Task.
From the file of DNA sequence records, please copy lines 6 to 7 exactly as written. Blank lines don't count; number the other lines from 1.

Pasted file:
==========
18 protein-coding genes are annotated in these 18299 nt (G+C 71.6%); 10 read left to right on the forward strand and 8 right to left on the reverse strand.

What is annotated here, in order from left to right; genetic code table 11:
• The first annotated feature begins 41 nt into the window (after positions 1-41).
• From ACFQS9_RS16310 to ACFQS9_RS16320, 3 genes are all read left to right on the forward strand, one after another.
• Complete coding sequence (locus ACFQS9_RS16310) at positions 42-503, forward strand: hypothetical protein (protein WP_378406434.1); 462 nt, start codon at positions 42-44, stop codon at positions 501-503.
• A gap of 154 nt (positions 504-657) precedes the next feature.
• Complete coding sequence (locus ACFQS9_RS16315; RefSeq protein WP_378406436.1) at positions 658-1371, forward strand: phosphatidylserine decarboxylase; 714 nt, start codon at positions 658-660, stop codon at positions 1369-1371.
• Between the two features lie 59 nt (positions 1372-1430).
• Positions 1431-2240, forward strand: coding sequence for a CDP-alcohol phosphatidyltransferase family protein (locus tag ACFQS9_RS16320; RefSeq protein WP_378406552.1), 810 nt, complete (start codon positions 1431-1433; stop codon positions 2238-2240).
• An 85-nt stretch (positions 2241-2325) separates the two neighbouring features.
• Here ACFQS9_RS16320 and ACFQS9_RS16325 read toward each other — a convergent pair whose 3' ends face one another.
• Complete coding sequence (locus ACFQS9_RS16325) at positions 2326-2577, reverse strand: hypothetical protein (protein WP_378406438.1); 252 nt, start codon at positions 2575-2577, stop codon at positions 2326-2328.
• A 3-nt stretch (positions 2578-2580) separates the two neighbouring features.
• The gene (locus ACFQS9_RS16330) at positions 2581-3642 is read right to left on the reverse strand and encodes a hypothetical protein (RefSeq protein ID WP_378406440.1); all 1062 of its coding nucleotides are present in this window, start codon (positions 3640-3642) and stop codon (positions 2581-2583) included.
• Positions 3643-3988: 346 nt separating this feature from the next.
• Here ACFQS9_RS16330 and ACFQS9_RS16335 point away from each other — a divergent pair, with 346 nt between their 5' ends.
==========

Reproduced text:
• A gap of 154 nt (positions 504-657) precedes the next feature.
• Complete coding sequence (locus ACFQS9_RS16315; RefSeq protein WP_378406436.1) at positions 658-1371, forward strand: phosphatidylserine decarboxylase; 714 nt, start codon at positions 658-660, stop codon at positions 1369-1371.